Second California Education Department equity employee ousted over residency status
State employees are required to live in California, with limited exceptions.
A second California Department of Education equity employee has been ousted after it was discovered that she lives in Texas, in violation of state law.
Pamela Kadakia, the department’s equity project manager, resigned from a job that paid her over $10,000 a month because she reportedly lives in the Dallas, Texas, area. State employees are required to live in California, with limited exceptions.
California state workers also are prohibited from traveling to Texas at taxpayers’ expense because Texas is on California’s state employee travel ban list.
Earlier this month, Kadakia’s boss, California Department of Education Superintendent of Equity Daniel Lee, was forced to resign after state Assemblyman Kevin Kiley, R-Rocklin, sent a letter asking the state to explain how Lee’s hiring was legal since he didn’t live in California.
The California Government Operations Agency’s position is that “state employment is for California residents unless the job requires a different location.”
Kiley asked the secretary of the GOA if Lee’s employment was allowed under state law and to report to the legislature. One day after receiving the letter, Lee resigned.
Kadakia also resigned after it became public that she wasn’t living in California. According to her LinkedIn profile, while California employed Kadakia, she pursued her doctorate in education at Texas A&M University while living in Texas.
She held the equity project manager role “for approximately one month” and earned $10,400, the CDE told Politico.
Both Lee’s and Kadakia’s employment violated state employment law, but Kadakia’s potentially violated another law: one that prohibits the state from funding or approving state employee travel to states on California’s travel ban list.
Texas is one of 18 states currently subjected to California’s ban for state-funded travel because of its “anti-discrimination” laws against states it deems discriminate against LGBTQ individuals.
California law, AB 1887, states that “California must take action to avoid supporting or financing discrimination against lesbian, gay, bisexual, and transgender people.” The law prohibits a state agency, department, board or commission from requiring or approving state employees, officers or members to travel to a state that has enacted a law that it considers discriminatory, with some exceptions.
The California AG’s office describes which types of laws are discriminatory and lists states subject to AB 1887’s travel prohibition: Alabama, Arkansas, Florida, Idaho, Kansas, Kentucky, Mississippi, Montana, North Carolina, North Dakota, Ohio, Oklahoma, South Carolina, South Dakota, Tennessee, Texas and West Virginia.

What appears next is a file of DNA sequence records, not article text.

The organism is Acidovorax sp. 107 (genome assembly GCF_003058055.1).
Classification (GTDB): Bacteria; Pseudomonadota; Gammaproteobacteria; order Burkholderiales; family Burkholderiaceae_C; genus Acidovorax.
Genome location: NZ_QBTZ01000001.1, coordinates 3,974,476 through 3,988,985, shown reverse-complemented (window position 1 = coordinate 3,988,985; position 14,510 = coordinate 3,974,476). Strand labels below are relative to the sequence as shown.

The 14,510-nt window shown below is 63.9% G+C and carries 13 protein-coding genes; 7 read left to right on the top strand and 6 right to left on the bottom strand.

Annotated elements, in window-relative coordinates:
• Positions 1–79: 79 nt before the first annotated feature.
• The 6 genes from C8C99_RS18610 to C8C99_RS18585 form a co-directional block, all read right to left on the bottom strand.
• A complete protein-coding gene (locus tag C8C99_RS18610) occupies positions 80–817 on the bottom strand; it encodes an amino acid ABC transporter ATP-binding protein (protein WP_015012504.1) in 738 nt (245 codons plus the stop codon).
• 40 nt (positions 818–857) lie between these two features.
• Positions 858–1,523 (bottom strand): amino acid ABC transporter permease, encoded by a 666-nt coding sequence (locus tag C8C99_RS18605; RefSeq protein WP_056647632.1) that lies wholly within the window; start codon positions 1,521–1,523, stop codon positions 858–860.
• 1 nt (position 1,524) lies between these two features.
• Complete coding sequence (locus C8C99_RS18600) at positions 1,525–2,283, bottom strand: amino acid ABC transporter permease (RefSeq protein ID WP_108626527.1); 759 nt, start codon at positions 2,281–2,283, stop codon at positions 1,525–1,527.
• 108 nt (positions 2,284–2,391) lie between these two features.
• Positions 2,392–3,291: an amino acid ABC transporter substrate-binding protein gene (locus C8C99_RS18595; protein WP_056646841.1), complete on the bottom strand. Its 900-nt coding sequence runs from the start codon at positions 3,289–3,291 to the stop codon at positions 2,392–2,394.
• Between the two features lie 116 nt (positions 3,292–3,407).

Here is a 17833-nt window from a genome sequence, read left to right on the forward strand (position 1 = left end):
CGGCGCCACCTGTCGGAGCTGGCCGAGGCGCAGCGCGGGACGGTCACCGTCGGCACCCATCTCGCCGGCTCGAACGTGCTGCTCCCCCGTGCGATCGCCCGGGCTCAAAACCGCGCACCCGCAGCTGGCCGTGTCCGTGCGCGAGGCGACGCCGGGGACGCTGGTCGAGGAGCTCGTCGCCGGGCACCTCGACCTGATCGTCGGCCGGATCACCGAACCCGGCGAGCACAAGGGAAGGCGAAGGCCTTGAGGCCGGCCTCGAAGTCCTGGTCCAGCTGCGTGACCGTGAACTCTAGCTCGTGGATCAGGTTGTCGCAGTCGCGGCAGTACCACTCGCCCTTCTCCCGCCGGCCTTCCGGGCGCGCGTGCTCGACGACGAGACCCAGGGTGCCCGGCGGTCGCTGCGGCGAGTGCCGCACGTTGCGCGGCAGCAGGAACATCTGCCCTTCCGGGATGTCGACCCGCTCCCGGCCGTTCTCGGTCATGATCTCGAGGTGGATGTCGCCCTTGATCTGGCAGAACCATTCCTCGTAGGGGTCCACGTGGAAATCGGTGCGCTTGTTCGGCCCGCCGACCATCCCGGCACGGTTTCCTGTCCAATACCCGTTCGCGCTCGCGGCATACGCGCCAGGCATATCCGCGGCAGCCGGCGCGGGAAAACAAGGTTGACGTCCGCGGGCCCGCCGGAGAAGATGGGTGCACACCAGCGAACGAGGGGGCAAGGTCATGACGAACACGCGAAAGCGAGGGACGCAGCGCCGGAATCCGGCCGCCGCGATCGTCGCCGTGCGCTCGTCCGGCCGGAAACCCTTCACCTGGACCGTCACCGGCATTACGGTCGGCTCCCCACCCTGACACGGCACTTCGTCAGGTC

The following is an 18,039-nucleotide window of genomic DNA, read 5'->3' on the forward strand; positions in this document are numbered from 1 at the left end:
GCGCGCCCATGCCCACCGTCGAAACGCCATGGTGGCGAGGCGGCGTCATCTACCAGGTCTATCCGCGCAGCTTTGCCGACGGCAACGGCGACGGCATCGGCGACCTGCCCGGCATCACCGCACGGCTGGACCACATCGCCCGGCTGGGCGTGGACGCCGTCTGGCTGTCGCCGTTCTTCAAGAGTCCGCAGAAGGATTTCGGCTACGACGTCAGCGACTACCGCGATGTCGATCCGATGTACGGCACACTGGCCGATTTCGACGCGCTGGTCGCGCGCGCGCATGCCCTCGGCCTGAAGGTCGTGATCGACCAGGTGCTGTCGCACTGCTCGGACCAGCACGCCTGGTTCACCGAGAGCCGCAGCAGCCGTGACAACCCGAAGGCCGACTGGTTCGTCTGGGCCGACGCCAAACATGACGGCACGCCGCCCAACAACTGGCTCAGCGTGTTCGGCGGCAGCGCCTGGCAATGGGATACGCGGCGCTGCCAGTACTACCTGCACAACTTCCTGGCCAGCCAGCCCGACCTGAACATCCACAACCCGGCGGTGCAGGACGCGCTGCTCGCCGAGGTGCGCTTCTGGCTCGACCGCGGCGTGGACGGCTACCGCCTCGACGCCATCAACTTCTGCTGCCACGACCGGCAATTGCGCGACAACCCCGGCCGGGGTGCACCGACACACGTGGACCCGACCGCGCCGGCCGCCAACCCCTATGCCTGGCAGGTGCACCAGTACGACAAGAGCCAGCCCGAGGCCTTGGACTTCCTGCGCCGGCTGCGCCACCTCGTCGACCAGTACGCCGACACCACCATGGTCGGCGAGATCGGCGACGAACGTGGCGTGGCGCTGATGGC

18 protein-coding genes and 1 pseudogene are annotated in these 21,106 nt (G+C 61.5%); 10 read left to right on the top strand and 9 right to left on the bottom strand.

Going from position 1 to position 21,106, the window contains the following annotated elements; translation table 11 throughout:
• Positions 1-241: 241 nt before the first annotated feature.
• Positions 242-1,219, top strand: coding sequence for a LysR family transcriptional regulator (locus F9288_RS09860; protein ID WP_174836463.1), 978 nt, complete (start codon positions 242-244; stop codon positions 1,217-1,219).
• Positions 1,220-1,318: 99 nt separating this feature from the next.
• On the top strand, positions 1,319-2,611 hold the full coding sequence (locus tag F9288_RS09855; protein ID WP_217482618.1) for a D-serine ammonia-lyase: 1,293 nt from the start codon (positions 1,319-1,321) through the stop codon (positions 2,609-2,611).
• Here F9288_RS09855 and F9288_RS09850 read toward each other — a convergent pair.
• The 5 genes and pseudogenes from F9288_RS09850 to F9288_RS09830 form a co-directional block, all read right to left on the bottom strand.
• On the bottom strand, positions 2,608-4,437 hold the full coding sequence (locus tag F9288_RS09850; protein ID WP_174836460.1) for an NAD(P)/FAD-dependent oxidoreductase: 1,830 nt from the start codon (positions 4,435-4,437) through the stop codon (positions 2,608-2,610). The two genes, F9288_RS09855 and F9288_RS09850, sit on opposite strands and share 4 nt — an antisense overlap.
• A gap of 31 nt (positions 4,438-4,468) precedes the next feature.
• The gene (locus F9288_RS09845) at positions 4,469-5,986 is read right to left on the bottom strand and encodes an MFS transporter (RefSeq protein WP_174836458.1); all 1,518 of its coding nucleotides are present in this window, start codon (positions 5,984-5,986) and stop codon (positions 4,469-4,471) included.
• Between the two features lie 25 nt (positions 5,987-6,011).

California’s Attorney General’s Office argues that states on the list “are part of a recent, dangerous wave of discriminatory new bills signed into law in states across the country that directly work to ban transgender youth from playing sports, block access to life-saving care, or otherwise limit the rights of members of the LGBTQ+ community.”
Initially, only travel to Arkansas, Florida, Montana, North Dakota and West Virginia was banned. Later, 13 more states were added to the list, including Texas.
In October, the Texas legislature passed a bill that restricts K-12 students from participating in sports competitions that are the opposite of their biological gender. Conservatives argue the law doesn’t go far enough because it doesn’t apply to college sports.
The bill amended the Education Code to “prohibit an interscholastic athletic team sponsored or authorized by a public school district or open-enrollment charter school from allowing a student to compete in a district- or school-sponsored interscholastic athletic competition designated for the biological sex opposite to the student’s biological sex.”
Of the bill she sponsored, state Rep. Valoree Swanson, R-Spring, said, “Women secured the right to vote 100 years ago. We secured the right to equal opportunity in high school and collegiate sports in 1972. Now, biological males are threatening those gains by entering girls’ sports and robbing them of both championship trophies and scholarship opportunities. My colleagues and I are fighting back for women and girls.”
Equality Texas, which argues the law is discriminatory, said, “If Texans want to protect children, the goal shouldn’t be to prevent trans kids from participating in sports, but to give all kids the freedom to make friends and play without fearing the kind of discrimination many older trans people face on a daily basis.”
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